Timbuktu’s Cultural Heritage More Damaged Than First Estimated
AFRICANGLOBE – Damage to Timbuktu’s cultural heritage after the attack on the city by Arab and Tuareg invaders is more extensive than first estimated. A United Nations-led team gave a bleak assessment of the city’s artifacts following a recent visit to the fabled city.
Lazare Eloundou Assomo of the UN Educational, Scientific and Cultural Organization’s (UNESCO) World Heritage Centre said the destruction is “even more alarming than we thought.”
During the 28 May to 3 June visit, the team, led by UNESCO with support from the UN mission in Mali (MINUSMA) and international and local experts, discovered that 14 of Timbuktu’s mausoleums, including those that are part of the UNESCO World Heritage sites, were totally destroyed.
In addition, the fighting destroyed parts of the Djingareyber Mosque, one of three madrassas comprising the University of Timbuktu. It is believed to have been built around 1327, mostly out of straw and wood with some limestone reinforcements.
The emblematic El Farouk independence monument in the shape of a horse at the entrance to the city was also destroyed, Mr. Eloundou Assomo told journalists in the capital, Bamako, as well as in New York via video conference from Mali.
While an estimated 4,203 manuscripts from the Ahmed Baba research centre were lost, another 300,000 were exfiltrated, mainly to Bamako, and “are in urgent need of conservation,” he added.
UNESCO and its partners are now putting together a list of priorities and focusing in more detail on the damages.
Based on an action plan for rehabilitation and preservation made public on 18 February, “an estimated $11 million has to be found to begin work as soon as possible,” said Mr. Eloundou Assomo.
Some support in the form of national experts and financial assistance has already been received, particularly from France and Luxembourg, he added. A national workshop is scheduled for tomorrow to determine the immediate next steps.
Also taking part in today’s news conference were Cultural Minister Bruno Maiga; Lassana CissÉ, the National Director of Mali Cultural Heritage; AurÉlien AgbÉnonci, the UN Resident Coordinator in Mali; Juma Shabani, the UNESCO Representative in Mali; and Richard Zink, the Chief of the European Union Delegation in Mali.
Timbuktu was an intellectual and spiritual capital and a centre for the propagation of Islam throughout Africa in the 15th and 16th centuries.
During the mission, the team also met with local administrative and military authorities, religious leaders and those responsible for the safe keeping of cultural heritage to get a better understanding of “the living heritage of the region, the cultural and religious practices that define the peoples of the region,” said Mr. Eloundou Assomo.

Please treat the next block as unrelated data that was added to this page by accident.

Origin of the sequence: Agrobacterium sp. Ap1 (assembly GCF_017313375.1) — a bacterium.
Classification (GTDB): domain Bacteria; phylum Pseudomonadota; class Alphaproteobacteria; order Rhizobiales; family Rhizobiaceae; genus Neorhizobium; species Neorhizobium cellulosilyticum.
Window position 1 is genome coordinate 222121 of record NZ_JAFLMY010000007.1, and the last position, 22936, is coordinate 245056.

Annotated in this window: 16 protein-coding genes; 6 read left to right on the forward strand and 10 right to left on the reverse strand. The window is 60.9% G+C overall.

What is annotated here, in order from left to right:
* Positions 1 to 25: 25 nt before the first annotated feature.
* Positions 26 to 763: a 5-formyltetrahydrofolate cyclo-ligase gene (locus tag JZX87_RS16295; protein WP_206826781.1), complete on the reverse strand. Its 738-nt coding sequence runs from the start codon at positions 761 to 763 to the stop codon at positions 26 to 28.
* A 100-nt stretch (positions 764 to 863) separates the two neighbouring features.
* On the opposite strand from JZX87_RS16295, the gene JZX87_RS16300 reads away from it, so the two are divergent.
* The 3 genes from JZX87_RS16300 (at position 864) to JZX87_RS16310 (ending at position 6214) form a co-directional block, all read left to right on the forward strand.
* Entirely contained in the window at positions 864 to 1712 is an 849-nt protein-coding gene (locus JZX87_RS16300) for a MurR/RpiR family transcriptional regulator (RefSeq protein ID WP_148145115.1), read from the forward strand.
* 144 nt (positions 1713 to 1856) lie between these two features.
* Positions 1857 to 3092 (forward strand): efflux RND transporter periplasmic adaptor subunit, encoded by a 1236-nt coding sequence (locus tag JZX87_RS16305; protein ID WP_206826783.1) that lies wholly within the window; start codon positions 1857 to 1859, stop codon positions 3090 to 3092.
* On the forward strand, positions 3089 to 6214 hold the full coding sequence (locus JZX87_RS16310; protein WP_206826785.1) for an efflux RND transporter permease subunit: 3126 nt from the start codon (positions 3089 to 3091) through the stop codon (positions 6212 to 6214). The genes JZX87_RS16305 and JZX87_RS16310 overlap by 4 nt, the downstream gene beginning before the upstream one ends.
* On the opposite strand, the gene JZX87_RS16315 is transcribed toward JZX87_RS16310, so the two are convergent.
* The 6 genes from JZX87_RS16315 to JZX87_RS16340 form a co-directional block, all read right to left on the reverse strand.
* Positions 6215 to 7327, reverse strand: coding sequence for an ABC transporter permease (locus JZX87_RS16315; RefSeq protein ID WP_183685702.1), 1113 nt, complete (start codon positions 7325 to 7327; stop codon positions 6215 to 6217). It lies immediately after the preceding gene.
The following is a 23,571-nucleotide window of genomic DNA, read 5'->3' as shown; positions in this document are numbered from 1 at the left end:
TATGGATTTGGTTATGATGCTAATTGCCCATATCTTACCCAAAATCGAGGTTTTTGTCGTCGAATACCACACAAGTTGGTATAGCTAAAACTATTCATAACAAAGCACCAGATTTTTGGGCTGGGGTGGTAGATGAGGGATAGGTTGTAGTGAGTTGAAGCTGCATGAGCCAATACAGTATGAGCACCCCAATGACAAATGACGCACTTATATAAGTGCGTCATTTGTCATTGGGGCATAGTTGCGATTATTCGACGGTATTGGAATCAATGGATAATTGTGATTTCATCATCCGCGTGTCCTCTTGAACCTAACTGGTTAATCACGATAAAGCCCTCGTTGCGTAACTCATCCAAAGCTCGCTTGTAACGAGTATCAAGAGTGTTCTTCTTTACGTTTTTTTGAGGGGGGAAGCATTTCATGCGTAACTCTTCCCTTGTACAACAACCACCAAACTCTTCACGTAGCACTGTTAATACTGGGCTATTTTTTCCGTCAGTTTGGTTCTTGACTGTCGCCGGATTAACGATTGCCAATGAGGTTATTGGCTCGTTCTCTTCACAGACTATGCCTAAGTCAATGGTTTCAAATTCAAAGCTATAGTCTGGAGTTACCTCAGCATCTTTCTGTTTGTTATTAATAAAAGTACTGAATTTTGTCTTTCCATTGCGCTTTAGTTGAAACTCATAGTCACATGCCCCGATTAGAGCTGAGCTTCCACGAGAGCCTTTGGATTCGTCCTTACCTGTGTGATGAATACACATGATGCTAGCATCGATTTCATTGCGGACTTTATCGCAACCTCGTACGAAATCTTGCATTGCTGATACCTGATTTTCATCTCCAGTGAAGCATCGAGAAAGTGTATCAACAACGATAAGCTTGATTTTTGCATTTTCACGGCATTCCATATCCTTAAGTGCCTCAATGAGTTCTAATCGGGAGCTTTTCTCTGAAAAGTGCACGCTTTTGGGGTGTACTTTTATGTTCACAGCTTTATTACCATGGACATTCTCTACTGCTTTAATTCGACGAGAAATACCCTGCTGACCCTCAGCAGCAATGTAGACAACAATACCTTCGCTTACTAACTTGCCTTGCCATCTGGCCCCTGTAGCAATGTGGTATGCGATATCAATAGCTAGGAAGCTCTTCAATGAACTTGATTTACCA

He added that the team had lengthy exchanges with the local communities “on the best ways to reconstruct the mausoleums, safeguard the manuscripts, give new life to intangible heritage and weave this action into a broader movement for sustainable peace and reconciliation.”
The team, guided by religious authorities, also visited the mausoleums at the Cemetery of the Three Saints and the Alpha Moya cemetery, as well as the Ahmed Baba Institute and several private libraries to evaluate the condition of the manuscript collections, and assessed the state of conservation of the three mosques.
Northern Mali was occupied by Arab and Tuareg invaders after fighting broke out in January 2012 between Government forces and Tuareg traitors. The conflict uprooted hundreds of thousands of Africans and prompted the Malian Government to request assistance from France to stop the military advance of these foreign terrorists.
Earlier this week, UNESCO awarded the HouphouËt-Boigny Peace Prize to French President Francois Hollande for his role in stopping “the violation of Mali’s territorial integrity, the violation of human rights, the taking of hostages and the destruction of the cultural heritage of humanity in Timbuktu.”
“Having assessed the dangers and the repercussions of the situation on Africa and on Mali in particular, as well as on the rest of the world, the Jury appreciated the solidarity shown by France to the peoples of Africa,” the Jury’s President, Joaquim Chissano, said.
Created in 1989, the Prize is intended to honour individuals and organisations that have made a significant contribution to peace and stability around the world.
At the award ceremony, UNESCO Director-General Irina Bokova reiterated the agency’s commitment to help Mali reconstruct and safeguard its cultural heritage.
“UNESCO saved the temples of Egypt and rebuilt the Mostar Bridge,” she said. “UNESCO will rebuild the mausoleums of Mali.”